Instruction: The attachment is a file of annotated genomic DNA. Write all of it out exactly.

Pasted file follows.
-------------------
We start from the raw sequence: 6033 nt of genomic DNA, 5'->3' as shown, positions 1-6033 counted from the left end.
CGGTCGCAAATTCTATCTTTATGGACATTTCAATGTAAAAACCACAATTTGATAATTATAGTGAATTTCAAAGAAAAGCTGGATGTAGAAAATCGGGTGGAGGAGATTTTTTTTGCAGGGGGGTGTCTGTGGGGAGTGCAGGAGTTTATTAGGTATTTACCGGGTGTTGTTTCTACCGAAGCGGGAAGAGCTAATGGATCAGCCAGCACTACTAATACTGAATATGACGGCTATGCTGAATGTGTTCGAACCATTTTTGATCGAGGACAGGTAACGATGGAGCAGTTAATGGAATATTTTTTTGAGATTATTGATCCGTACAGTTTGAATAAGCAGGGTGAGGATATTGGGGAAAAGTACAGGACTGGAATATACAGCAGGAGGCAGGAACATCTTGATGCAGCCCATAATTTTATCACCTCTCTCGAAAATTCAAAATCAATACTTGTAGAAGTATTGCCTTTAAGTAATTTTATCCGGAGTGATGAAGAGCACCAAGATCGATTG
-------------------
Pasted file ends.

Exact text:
We start from the raw sequence: 6033 nt of genomic DNA, 5'->3' as shown, positions 1-6033 counted from the left end.
CGGTCGCAAATTCTATCTTTATGGACATTTCAATGTAAAAACCACAATTTGATAATTATAGTGAATTTCAAAGAAAAGCTGGATGTAGAAAATCGGGTGGAGGAGATTTTTTTTGCAGGGGGGTGTCTGTGGGGAGTGCAGGAGTTTATTAGGTATTTACCGGGTGTTGTTTCTACCGAAGCGGGAAGAGCTAATGGATCAGCCAGCACTACTAATACTGAATATGACGGCTATGCTGAATGTGTTCGAACCATTTTTGATCGAGGACAGGTAACGATGGAGCAGTTAATGGAATATTTTTTTGAGATTATTGATCCGTACAGTTTGAATAAGCAGGGTGAGGATATTGGGGAAAAGTACAGGACTGGAATATACAGCAGGAGGCAGGAACATCTTGATGCAGCCCATAATTTTATCACCTCTCTCGAAAATTCAAAATCAATACTTGTAGAAGTATTGCCTTTAAGTAATTTTATCCGGAGTGATGAAGAGCACCAAGATCGATTG